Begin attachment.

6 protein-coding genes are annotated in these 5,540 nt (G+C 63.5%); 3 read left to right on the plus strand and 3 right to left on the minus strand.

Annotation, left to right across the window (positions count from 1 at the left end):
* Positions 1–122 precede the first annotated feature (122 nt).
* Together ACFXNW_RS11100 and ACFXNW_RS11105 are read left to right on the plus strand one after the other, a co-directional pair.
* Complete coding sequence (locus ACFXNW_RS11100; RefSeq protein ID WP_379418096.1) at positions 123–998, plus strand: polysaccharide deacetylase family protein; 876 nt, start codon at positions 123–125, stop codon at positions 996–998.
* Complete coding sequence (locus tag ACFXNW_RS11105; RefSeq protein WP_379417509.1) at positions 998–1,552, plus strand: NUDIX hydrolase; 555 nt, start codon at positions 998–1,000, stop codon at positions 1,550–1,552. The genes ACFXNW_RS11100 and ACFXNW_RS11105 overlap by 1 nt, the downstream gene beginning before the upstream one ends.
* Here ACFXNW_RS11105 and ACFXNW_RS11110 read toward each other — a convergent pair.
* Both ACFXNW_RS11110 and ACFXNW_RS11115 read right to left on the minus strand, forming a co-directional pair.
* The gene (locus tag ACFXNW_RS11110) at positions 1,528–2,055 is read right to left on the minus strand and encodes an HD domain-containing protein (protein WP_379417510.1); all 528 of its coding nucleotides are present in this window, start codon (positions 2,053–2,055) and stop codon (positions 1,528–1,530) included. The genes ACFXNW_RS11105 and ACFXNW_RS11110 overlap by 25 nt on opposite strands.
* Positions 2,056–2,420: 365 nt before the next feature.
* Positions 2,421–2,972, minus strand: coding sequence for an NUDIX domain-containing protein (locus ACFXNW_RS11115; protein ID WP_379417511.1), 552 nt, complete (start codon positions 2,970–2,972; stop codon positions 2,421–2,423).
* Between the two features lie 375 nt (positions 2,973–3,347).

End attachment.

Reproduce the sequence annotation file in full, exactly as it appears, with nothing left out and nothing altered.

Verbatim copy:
6 protein-coding genes are annotated in these 5,540 nt (G+C 63.5%); 3 read left to right on the plus strand and 3 right to left on the minus strand.

Annotation, left to right across the window (positions count from 1 at the left end):
* Positions 1–122 precede the first annotated feature (122 nt).
* Together ACFXNW_RS11100 and ACFXNW_RS11105 are read left to right on the plus strand one after the other, a co-directional pair.
* Complete coding sequence (locus ACFXNW_RS11100; RefSeq protein ID WP_379418096.1) at positions 123–998, plus strand: polysaccharide deacetylase family protein; 876 nt, start codon at positions 123–125, stop codon at positions 996–998.
* Complete coding sequence (locus tag ACFXNW_RS11105; RefSeq protein WP_379417509.1) at positions 998–1,552, plus strand: NUDIX hydrolase; 555 nt, start codon at positions 998–1,000, stop codon at positions 1,550–1,552. The genes ACFXNW_RS11100 and ACFXNW_RS11105 overlap by 1 nt, the downstream gene beginning before the upstream one ends.
* Here ACFXNW_RS11105 and ACFXNW_RS11110 read toward each other — a convergent pair.
* Both ACFXNW_RS11110 and ACFXNW_RS11115 read right to left on the minus strand, forming a co-directional pair.
* The gene (locus tag ACFXNW_RS11110) at positions 1,528–2,055 is read right to left on the minus strand and encodes an HD domain-containing protein (protein WP_379417510.1); all 528 of its coding nucleotides are present in this window, start codon (positions 2,053–2,055) and stop codon (positions 1,528–1,530) included. The genes ACFXNW_RS11105 and ACFXNW_RS11110 overlap by 25 nt on opposite strands.
* Positions 2,056–2,420: 365 nt before the next feature.
* Positions 2,421–2,972, minus strand: coding sequence for an NUDIX domain-containing protein (locus ACFXNW_RS11115; protein ID WP_379417511.1), 552 nt, complete (start codon positions 2,970–2,972; stop codon positions 2,421–2,423).
* Between the two features lie 375 nt (positions 2,973–3,347).